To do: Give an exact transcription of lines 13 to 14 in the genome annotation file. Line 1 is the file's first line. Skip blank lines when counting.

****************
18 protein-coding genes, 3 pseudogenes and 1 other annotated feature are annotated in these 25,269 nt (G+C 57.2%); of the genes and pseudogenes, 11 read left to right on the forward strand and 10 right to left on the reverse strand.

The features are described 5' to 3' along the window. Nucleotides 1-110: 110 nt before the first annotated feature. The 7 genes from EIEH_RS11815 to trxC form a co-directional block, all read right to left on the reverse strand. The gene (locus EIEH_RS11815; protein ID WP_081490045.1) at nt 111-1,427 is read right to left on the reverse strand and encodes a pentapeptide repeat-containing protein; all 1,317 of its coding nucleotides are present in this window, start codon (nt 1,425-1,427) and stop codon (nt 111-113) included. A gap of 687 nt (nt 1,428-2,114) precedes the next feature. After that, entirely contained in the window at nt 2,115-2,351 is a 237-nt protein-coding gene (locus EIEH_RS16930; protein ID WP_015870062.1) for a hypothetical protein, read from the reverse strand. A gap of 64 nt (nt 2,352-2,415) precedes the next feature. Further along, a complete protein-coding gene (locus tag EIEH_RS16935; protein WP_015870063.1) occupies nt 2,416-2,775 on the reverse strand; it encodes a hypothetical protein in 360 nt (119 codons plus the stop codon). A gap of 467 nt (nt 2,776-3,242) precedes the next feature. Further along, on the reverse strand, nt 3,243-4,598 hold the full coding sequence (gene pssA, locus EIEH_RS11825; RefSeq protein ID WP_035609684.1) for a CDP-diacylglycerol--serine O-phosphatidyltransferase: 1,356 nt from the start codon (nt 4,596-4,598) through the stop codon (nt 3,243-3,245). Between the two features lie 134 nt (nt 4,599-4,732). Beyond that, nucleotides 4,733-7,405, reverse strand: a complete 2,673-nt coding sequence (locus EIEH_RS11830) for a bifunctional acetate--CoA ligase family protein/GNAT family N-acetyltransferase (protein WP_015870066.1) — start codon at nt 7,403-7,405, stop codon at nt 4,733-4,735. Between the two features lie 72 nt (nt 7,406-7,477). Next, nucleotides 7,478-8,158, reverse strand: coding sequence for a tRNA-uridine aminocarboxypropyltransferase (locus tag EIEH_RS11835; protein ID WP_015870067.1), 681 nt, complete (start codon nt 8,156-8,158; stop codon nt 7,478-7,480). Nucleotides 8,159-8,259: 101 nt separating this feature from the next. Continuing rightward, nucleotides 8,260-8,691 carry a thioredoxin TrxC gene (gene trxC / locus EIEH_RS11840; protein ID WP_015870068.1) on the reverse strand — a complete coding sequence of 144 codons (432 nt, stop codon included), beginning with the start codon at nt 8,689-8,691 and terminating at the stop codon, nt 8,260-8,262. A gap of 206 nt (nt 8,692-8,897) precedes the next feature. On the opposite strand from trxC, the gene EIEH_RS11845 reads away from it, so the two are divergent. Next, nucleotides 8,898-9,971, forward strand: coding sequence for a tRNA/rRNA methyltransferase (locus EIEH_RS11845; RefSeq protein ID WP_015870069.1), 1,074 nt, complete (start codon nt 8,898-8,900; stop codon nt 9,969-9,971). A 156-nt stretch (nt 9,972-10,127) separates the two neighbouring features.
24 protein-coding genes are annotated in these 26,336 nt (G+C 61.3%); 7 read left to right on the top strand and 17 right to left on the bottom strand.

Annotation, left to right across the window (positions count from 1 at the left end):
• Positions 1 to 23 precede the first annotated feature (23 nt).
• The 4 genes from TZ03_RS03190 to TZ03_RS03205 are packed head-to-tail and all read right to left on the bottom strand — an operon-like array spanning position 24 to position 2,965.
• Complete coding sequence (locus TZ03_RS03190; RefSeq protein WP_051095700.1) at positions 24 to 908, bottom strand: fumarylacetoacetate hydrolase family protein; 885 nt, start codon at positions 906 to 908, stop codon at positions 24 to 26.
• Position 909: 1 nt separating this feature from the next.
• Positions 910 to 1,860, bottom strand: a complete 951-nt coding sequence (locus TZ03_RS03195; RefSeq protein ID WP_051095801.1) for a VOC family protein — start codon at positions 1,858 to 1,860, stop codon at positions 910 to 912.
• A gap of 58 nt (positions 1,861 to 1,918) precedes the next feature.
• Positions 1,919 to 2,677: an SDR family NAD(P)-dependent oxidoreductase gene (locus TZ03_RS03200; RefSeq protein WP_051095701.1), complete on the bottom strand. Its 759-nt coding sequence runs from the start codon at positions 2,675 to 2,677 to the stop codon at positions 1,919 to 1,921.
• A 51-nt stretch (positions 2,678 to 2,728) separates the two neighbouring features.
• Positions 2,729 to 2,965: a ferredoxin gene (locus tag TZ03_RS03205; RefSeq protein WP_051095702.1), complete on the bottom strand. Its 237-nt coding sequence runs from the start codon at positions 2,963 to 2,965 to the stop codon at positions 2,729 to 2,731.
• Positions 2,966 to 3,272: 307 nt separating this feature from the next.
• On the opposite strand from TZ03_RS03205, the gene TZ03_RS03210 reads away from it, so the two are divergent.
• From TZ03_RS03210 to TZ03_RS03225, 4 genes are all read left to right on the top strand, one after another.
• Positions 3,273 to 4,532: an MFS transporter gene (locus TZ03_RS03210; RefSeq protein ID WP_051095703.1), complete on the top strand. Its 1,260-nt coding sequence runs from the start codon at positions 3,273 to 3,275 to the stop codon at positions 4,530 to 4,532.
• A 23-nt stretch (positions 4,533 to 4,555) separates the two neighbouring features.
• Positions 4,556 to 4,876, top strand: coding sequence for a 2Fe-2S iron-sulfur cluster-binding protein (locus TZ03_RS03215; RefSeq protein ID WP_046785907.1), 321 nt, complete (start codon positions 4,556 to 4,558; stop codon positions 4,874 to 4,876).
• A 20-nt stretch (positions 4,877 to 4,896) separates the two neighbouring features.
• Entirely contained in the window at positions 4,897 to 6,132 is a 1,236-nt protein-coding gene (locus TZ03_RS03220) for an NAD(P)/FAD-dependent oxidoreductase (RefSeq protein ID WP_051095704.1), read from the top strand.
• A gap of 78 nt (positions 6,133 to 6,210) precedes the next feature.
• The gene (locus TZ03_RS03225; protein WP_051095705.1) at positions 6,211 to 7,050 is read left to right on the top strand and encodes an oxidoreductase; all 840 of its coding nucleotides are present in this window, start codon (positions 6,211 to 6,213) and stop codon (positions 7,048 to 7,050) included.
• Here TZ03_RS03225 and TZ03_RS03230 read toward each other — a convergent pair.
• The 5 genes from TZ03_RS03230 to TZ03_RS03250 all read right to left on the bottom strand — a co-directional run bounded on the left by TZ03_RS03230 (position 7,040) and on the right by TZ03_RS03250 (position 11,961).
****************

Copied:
• Positions 2,729 to 2,965: a ferredoxin gene (locus tag TZ03_RS03205; RefSeq protein WP_051095702.1), complete on the bottom strand. Its 237-nt coding sequence runs from the start codon at positions 2,963 to 2,965 to the stop codon at positions 2,729 to 2,731.
• Positions 2,966 to 3,272: 307 nt separating this feature from the next.